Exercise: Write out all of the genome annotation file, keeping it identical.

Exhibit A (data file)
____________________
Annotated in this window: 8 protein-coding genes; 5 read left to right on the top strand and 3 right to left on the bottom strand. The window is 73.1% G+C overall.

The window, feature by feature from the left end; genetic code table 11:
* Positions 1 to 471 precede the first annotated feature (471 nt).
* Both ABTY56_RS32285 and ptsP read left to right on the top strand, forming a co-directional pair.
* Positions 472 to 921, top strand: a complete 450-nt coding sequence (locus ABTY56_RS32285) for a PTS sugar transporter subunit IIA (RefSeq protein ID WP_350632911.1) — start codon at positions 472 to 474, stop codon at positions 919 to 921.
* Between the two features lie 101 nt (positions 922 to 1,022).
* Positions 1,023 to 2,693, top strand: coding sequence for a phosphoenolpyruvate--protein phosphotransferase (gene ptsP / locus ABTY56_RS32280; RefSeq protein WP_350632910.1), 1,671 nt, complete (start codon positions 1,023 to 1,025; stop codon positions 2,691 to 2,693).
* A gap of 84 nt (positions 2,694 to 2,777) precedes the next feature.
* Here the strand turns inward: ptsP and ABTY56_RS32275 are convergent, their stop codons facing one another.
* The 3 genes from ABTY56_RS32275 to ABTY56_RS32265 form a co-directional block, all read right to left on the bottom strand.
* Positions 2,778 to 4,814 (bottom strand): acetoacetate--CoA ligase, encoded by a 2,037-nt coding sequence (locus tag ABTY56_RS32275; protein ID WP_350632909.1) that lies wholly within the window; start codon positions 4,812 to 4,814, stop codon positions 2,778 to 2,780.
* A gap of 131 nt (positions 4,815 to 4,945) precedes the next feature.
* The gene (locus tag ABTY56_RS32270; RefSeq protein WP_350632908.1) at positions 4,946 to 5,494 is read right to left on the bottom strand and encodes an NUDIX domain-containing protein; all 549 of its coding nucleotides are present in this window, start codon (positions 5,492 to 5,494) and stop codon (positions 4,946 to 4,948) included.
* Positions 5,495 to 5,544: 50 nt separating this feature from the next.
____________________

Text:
Annotated in this window: 8 protein-coding genes; 5 read left to right on the top strand and 3 right to left on the bottom strand. The window is 73.1% G+C overall.

The window, feature by feature from the left end; genetic code table 11:
* Positions 1 to 471 precede the first annotated feature (471 nt).
* Both ABTY56_RS32285 and ptsP read left to right on the top strand, forming a co-directional pair.
* Positions 472 to 921, top strand: a complete 450-nt coding sequence (locus ABTY56_RS32285) for a PTS sugar transporter subunit IIA (RefSeq protein ID WP_350632911.1) — start codon at positions 472 to 474, stop codon at positions 919 to 921.
* Between the two features lie 101 nt (positions 922 to 1,022).
* Positions 1,023 to 2,693, top strand: coding sequence for a phosphoenolpyruvate--protein phosphotransferase (gene ptsP / locus ABTY56_RS32280; RefSeq protein WP_350632910.1), 1,671 nt, complete (start codon positions 1,023 to 1,025; stop codon positions 2,691 to 2,693).
* A gap of 84 nt (positions 2,694 to 2,777) precedes the next feature.
* Here the strand turns inward: ptsP and ABTY56_RS32275 are convergent, their stop codons facing one another.
* The 3 genes from ABTY56_RS32275 to ABTY56_RS32265 form a co-directional block, all read right to left on the bottom strand.
* Positions 2,778 to 4,814 (bottom strand): acetoacetate--CoA ligase, encoded by a 2,037-nt coding sequence (locus tag ABTY56_RS32275; protein ID WP_350632909.1) that lies wholly within the window; start codon positions 4,812 to 4,814, stop codon positions 2,778 to 2,780.
* A gap of 131 nt (positions 4,815 to 4,945) precedes the next feature.
* The gene (locus tag ABTY56_RS32270; RefSeq protein WP_350632908.1) at positions 4,946 to 5,494 is read right to left on the bottom strand and encodes an NUDIX domain-containing protein; all 549 of its coding nucleotides are present in this window, start codon (positions 5,492 to 5,494) and stop codon (positions 4,946 to 4,948) included.
* Positions 5,495 to 5,544: 50 nt separating this feature from the next.